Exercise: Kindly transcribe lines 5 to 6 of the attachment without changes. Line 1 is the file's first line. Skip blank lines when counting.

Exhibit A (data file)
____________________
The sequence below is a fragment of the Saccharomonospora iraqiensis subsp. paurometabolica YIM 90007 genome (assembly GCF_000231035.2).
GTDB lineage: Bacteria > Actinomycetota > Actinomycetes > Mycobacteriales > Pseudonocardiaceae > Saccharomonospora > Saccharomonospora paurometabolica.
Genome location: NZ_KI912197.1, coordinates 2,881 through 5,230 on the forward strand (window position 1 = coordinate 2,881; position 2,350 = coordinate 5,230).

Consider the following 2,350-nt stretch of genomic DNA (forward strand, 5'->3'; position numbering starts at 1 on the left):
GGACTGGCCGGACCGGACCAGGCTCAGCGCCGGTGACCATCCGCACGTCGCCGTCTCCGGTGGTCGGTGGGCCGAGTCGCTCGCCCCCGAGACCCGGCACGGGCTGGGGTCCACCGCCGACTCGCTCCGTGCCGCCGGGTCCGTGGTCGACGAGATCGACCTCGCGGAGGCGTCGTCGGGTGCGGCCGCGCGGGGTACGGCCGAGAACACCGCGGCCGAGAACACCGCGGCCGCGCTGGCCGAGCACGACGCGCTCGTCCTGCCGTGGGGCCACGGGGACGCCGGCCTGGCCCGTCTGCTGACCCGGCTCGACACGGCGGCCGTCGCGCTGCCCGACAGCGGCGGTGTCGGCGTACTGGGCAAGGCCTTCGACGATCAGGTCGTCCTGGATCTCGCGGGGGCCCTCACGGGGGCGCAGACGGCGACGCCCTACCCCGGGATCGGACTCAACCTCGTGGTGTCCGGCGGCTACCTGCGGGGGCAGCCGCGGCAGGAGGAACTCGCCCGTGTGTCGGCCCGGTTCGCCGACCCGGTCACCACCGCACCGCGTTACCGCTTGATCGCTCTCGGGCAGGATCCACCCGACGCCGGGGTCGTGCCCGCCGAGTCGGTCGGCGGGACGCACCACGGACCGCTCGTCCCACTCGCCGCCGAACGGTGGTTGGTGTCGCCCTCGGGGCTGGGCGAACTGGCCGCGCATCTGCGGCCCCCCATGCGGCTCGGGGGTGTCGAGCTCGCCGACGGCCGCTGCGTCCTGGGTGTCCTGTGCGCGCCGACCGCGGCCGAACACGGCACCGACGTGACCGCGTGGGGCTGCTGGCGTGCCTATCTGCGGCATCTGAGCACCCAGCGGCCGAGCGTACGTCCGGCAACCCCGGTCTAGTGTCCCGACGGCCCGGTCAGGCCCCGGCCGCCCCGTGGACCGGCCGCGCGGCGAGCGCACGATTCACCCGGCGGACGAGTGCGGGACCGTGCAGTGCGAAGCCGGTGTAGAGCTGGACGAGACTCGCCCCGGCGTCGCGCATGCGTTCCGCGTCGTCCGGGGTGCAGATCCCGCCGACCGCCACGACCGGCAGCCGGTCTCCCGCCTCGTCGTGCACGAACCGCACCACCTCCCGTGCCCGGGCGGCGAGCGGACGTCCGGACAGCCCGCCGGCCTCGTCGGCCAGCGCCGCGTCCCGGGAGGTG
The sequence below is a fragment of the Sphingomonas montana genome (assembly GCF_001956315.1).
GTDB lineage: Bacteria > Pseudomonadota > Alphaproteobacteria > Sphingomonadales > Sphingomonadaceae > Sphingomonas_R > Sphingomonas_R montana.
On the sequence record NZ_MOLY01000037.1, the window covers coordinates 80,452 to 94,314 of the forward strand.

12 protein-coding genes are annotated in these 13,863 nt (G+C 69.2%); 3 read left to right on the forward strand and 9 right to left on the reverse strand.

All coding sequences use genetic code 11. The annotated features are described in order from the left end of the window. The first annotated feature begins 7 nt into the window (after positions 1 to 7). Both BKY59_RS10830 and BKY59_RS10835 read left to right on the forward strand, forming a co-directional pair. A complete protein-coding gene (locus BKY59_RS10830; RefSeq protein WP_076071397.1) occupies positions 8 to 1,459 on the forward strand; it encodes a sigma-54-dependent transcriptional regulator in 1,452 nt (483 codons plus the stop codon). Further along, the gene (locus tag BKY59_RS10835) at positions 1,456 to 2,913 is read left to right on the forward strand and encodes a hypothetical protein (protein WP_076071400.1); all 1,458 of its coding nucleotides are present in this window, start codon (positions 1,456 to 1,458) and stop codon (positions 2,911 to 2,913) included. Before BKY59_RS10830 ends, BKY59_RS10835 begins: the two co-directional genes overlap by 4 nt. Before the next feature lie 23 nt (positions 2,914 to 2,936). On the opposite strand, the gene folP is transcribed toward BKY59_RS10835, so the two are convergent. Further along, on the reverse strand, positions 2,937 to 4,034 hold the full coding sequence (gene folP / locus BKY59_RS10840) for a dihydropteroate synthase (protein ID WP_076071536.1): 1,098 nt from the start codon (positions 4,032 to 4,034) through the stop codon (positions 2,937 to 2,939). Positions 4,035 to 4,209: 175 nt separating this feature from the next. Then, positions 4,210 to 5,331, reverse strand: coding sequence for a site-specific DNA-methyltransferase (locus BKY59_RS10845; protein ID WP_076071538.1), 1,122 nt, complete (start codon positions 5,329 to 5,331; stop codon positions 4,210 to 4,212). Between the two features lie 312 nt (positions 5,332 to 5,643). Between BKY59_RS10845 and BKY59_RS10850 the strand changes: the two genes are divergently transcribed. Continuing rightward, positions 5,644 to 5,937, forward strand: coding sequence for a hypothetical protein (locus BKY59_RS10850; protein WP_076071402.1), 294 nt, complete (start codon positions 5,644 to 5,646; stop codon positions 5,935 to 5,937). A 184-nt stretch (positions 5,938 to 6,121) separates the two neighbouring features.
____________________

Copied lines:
GGACTGGCCGGACCGGACCAGGCTCAGCGCCGGTGACCATCCGCACGTCGCCGTCTCCGGTGGTCGGTGGGCCGAGTCGCTCGCCCCCGAGACCCGGCACGGGCTGGGGTCCACCGCCGACTCGCTCCGTGCCGCCGGGTCCGTGGTCGACGAGATCGACCTCGCGGAGGCGTCGTCGGGTGCGGCCGCGCGGGGTACGGCCGAGAACACCGCGGCCGAGAACACCGCGGCCGCGCTGGCCGAGCACGACGCGCTCGTCCTGCCGTGGGGCCACGGGGACGCCGGCCTGGCCCGTCTGCTGACCCGGCTCGACACGGCGGCCGTCGCGCTGCCCGACAGCGGCGGTGTCGGCGTACTGGGCAAGGCCTTCGACGATCAGGTCGTCCTGGATCTCGCGGGGGCCCTCACGGGGGCGCAGACGGCGACGCCCTACCCCGGGATCGGACTCAACCTCGTGGTGTCCGGCGGCTACCTGCGGGGGCAGCCGCGGCAGGAGGAACTCGCCCGTGTGTCGGCCCGGTTCGCCGACCCGGTCACCACCGCACCGCGTTACCGCTTGATCGCTCTCGGGCAGGATCCACCCGACGCCGGGGTCGTGCCCGCCGAGTCGGTCGGCGGGACGCACCACGGACCGCTCGTCCCACTCGCCGCCGAACGGTGGTTGGTGTCGCCCTCGGGGCTGGGCGAACTGGCCGCGCATCTGCGGCCCCCCATGCGGCTCGGGGGTGTCGAGCTCGCCGACGGCCGCTGCGTCCTGGGTGTCCTGTGCGCGCCGACCGCGGCCGAACACGGCACCGACGTGACCGCGTGGGGCTGCTGGCGTGCCTATCTGCGGCATCTGAGCACCCAGCGGCCGAGCGTACGTCCGGCAACCCCGGTCTAGTGTCCCGACGGCCCGGTCAGGCCCCGGCCGCCCCGTGGACCGGCCGCGCGGCGAGCGCACGATTCACCCGGCGGACGAGTGCGGGACCGTGCAGTGCGAAGCCGGTGTAGAGCTGGACGAGACTCGCCCCGGCGTCGCGCATGCGTTCCGCGTCGTCCGGGGTGCAGATCCCGCCGACCGCCACGACCGGCAGCCGGTCTCCCGCCTCGTCGTGCACGAACCGCACCACCTCCCGTGCCCGGGCGGCGAGCGGACGTCCGGACAGCCCGCCGGCCTCGTCGGCCAGCGCCGCGTCCCGGGAGGTG
The sequence below is a fragment of the Sphingomonas montana genome (assembly GCF_001956315.1).